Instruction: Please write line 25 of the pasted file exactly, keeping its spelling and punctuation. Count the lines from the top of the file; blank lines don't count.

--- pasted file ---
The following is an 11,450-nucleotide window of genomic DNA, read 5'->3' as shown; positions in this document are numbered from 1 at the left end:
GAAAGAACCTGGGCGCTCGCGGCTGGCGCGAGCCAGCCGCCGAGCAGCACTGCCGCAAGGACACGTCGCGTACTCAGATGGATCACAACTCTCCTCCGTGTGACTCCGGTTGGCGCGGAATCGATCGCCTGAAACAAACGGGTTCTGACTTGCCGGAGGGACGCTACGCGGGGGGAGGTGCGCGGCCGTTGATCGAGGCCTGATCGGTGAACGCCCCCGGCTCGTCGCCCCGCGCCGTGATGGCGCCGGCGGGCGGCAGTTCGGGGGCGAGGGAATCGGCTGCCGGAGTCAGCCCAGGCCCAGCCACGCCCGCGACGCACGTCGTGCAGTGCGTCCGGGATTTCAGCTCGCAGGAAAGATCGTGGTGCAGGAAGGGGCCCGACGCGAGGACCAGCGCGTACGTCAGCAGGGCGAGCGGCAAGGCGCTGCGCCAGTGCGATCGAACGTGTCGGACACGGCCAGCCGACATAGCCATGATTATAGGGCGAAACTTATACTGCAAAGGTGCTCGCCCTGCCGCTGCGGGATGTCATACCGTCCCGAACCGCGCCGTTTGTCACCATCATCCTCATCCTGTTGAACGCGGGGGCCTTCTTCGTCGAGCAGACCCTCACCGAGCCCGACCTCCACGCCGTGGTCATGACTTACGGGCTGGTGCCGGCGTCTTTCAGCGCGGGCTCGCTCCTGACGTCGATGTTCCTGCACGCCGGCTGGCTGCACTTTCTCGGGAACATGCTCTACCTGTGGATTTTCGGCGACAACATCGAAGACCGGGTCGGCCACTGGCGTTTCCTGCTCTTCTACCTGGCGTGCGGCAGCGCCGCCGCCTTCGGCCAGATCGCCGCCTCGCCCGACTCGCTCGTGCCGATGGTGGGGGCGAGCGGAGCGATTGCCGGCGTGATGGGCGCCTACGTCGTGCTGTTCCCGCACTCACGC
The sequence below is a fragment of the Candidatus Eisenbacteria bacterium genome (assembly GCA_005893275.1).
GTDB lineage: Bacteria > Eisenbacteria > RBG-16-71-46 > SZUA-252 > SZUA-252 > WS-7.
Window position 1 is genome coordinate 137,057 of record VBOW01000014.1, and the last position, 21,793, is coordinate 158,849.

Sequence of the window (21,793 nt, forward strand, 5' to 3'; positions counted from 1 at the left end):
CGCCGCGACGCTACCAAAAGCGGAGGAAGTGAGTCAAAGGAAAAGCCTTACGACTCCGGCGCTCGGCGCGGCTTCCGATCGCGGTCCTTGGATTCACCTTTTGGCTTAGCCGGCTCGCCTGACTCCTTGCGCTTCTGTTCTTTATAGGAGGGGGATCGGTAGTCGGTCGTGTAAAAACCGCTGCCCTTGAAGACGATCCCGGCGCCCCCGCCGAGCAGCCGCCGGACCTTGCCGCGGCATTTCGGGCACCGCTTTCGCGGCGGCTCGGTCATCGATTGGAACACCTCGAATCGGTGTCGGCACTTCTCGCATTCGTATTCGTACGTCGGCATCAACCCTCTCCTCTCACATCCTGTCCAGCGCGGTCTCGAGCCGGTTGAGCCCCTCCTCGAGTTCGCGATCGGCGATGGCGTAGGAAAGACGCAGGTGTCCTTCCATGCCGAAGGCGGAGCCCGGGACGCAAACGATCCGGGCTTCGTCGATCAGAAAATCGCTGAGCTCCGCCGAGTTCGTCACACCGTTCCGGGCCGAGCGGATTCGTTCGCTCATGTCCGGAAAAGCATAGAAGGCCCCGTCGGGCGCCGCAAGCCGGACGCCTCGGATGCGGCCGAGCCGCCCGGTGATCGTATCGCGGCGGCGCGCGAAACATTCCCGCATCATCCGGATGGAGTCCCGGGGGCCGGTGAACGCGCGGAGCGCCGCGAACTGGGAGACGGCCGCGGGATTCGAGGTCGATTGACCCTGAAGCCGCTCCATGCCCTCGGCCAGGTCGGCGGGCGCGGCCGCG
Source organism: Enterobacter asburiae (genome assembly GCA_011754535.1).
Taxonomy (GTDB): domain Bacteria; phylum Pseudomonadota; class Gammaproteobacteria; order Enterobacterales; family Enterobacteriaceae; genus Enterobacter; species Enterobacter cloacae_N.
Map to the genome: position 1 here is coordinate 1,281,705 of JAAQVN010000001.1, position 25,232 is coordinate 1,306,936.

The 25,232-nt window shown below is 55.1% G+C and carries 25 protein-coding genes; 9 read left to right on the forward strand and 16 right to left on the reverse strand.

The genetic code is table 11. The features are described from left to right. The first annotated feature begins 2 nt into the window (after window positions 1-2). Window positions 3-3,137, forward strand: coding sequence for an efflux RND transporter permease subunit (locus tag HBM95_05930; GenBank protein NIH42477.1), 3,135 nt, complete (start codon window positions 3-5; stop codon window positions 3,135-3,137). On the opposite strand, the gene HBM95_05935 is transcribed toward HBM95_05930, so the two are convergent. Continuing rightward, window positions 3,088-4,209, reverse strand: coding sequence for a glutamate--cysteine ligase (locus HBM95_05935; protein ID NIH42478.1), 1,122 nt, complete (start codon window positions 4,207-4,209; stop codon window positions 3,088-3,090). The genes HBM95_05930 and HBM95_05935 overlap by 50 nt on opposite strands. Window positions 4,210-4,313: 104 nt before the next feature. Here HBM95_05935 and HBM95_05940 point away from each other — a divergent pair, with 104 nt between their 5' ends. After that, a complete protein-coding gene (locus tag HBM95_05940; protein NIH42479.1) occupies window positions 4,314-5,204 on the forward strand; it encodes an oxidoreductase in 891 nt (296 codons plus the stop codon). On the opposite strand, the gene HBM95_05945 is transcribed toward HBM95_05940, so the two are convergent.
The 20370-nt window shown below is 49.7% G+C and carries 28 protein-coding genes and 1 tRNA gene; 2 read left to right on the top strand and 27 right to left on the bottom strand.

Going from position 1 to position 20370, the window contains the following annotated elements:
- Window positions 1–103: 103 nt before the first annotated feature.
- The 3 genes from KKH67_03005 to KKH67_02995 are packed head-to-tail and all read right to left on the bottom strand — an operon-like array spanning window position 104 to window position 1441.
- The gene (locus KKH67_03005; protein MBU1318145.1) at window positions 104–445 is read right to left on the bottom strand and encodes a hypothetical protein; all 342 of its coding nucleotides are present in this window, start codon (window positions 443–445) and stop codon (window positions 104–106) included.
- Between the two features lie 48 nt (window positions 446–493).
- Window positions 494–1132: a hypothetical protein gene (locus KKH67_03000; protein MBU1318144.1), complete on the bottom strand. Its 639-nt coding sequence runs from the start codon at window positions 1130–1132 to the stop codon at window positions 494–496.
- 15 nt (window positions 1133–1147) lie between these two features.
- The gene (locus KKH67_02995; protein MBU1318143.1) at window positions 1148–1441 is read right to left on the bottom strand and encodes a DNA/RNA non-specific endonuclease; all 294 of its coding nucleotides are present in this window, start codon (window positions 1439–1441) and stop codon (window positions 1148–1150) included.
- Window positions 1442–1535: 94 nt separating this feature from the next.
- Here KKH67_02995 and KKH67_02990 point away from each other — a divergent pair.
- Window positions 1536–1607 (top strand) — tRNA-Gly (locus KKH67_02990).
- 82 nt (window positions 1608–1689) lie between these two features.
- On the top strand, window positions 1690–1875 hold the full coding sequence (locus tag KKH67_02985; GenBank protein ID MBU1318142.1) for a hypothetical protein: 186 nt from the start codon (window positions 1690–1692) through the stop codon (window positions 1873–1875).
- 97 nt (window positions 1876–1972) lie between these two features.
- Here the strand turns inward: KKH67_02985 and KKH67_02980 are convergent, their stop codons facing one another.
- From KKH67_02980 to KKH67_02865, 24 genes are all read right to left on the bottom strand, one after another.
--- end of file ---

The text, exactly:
- 82 nt (window positions 1608–1689) lie between these two features.